As consumers are becoming more connected and adopt smart mobile devices, they will inevitably make use of mobile commerce, also known as m-commerce. As companies adapt their systems to connect with mobile customers, cyber criminals are increasingly looking for new ways to exploit weaknesses in mobile software and networks.
Cyber criminals may target mobile devices to extract authentication information that can be used to access financial institutions and corporate networks. Mobile devices can be infected through the use of malware that has been installed voluntarily by the devices owner. A compromised device that connects to a corporate network can then be leveraged to penetrate a business and potentially access sensitive information and customer data. Businesses that have a BYOD (bring your own device) policy are especially at risk of mobile based attacks.
Cybersecurity Best Practices
There are several ways that cyber criminals can penetrate a system. According to Duosecurity, the top three methods that are employed to hack POS systems in the UK and US include: brute force, the use of stolen credentials and offline cracking. Furthermore, according to BIS, just under half (47 percent) of security breaches in 2014 were due to “incidents caused by staff”. Social engineering tactics and spear phishing attacks can provide criminals access to corporate networks where they can use existing credentials to control networks and access digital assets.
Once a POS system has been penetrated, perpetrators can install a series of malware tools that can be used to extract retailer administrative data and consumer payment data. A common problem is that businesses are overconfident about their ability to identify and handle breaches. The average time that it takes to discover breaches in 2014, according to survey data collected by Tripwire, is 229 days, while 85 percent of POS intrusions can take weeks to discover.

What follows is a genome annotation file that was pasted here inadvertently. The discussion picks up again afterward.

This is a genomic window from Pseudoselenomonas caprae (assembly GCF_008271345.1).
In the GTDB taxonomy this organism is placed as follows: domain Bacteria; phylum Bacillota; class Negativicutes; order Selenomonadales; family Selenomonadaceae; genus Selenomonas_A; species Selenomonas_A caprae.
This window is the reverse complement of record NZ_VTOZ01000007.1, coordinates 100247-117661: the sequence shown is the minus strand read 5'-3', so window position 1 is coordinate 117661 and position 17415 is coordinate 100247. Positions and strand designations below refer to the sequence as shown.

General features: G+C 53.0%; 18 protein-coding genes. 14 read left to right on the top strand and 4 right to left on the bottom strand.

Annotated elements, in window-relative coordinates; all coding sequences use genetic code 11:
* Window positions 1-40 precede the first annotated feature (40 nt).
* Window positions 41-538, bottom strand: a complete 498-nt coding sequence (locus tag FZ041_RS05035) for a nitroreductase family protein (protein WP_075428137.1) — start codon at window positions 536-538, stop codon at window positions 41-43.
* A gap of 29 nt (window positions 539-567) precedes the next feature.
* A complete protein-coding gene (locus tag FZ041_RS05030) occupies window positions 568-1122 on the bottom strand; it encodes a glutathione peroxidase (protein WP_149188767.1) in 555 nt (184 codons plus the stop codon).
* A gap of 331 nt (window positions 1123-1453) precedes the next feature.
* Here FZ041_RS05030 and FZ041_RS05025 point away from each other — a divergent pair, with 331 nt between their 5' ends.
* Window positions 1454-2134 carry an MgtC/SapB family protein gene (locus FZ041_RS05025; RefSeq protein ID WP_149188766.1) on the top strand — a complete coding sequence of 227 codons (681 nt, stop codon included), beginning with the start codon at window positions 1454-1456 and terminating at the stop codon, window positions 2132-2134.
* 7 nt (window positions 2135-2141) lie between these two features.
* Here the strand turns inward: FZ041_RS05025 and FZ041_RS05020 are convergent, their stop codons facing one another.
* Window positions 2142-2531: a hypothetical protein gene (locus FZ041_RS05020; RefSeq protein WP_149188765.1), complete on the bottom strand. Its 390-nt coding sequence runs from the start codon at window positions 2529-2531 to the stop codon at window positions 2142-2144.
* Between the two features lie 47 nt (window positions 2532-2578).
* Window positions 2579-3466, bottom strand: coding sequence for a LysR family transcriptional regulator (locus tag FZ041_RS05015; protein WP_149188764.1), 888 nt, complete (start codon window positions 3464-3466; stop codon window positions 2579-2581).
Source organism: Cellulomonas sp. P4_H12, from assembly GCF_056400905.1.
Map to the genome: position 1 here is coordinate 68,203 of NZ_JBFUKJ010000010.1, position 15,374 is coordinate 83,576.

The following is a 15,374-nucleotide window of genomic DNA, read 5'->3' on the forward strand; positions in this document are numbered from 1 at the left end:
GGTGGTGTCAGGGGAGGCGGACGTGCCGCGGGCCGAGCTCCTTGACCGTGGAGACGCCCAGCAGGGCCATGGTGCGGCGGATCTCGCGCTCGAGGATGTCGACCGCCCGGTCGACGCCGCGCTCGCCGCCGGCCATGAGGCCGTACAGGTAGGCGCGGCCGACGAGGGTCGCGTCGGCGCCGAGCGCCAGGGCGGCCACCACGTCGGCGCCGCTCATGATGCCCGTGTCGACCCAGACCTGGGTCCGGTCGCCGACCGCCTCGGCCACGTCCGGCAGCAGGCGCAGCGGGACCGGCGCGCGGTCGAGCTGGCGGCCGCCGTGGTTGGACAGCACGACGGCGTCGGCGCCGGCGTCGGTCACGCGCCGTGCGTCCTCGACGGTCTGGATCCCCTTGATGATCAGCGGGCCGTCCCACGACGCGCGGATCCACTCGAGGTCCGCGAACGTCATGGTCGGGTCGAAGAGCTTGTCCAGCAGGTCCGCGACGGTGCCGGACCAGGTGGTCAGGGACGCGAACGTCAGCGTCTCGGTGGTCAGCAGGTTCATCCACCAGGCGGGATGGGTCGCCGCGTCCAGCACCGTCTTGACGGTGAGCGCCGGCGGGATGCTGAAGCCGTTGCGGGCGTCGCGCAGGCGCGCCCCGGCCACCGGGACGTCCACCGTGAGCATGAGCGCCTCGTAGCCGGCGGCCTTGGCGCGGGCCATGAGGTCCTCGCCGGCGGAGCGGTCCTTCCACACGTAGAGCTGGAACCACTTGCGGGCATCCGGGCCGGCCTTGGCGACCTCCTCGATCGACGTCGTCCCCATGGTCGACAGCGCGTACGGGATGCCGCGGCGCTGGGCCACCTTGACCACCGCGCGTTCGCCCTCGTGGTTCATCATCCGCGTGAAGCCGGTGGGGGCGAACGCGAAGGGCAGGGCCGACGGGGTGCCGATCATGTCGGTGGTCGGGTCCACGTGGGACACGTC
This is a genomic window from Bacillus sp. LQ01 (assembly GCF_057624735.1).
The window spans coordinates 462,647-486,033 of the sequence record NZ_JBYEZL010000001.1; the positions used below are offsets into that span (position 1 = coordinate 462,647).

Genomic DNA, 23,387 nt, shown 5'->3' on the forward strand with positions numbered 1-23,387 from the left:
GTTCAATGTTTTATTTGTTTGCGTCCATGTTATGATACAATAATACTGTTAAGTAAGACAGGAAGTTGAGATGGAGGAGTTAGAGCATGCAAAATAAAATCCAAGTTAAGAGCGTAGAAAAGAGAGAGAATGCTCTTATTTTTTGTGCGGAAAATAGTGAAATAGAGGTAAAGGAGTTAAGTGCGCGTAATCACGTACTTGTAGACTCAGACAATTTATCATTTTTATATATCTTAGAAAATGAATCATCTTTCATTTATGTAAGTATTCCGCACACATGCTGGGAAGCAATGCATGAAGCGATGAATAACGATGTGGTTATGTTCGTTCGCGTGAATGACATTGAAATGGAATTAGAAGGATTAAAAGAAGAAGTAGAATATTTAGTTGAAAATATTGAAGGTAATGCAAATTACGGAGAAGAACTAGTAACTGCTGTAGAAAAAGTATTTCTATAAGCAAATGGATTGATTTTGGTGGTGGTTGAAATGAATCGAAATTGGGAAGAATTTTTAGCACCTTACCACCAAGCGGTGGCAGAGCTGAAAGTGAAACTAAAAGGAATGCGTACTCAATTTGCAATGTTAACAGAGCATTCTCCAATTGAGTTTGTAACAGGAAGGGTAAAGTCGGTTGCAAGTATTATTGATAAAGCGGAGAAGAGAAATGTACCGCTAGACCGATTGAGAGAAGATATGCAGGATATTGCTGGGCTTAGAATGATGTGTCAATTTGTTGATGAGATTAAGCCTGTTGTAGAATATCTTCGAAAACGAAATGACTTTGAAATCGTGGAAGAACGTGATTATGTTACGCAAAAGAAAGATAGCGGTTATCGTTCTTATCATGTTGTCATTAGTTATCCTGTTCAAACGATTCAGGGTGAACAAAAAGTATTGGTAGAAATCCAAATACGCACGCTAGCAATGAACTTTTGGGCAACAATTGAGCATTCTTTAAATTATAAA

What can British organisations do to mitigate the risk of cybercrime? Industry experts and governmental institutions recommend employing best practices that are typically based on one of many international standards, the most common being the Payment Card Industry Data Security Standard PCI DSS and ISO/IEC 27001. These solutions will have the biggest impact when implemented with a compliance policy that makes sure that new regulations are followed.
Five policies that any business can implement are as follows:
1. Ensure that all employees use strong passwords and default passwords are changed on new systems, especially payment card terminals.
2. Use two factor authentication (2FA), also known as multi-factor authentication, where possible. 2FA should always be used when connecting to a system remotely.
3. Make sure that POS systems are only used for handling POS tasks (inventory management, payment processing, etc.).
4. Restrict remote access to POS systems and only use authorised devices and operating systems on a network.
5. Keep all operating systems up to date and conduct regular security audits.
Robust Cybersecurity Policies
Cybercrime is highly lucrative and hackers are unlikely to be prosecuted, let alone caught. Businesses in the UK appear to be confident in their cybersecurity competencies and this perspective can at times be unrealistic and careless.
While the majority of companies are certainly capable when it comes to protecting their digital infrastructure, there are many that do not follow basic security standards. Retailers are especially at risk as any customer data that they process is highly valuable to criminal organisations. Retailers should regularly review their security practices and policies as well as the POS hardware that they use.
Sources: Euromonitor, a market research provider, Tripwire Inc., Duosecurity, Sophos, the department for British Innovation & Skills (BIS).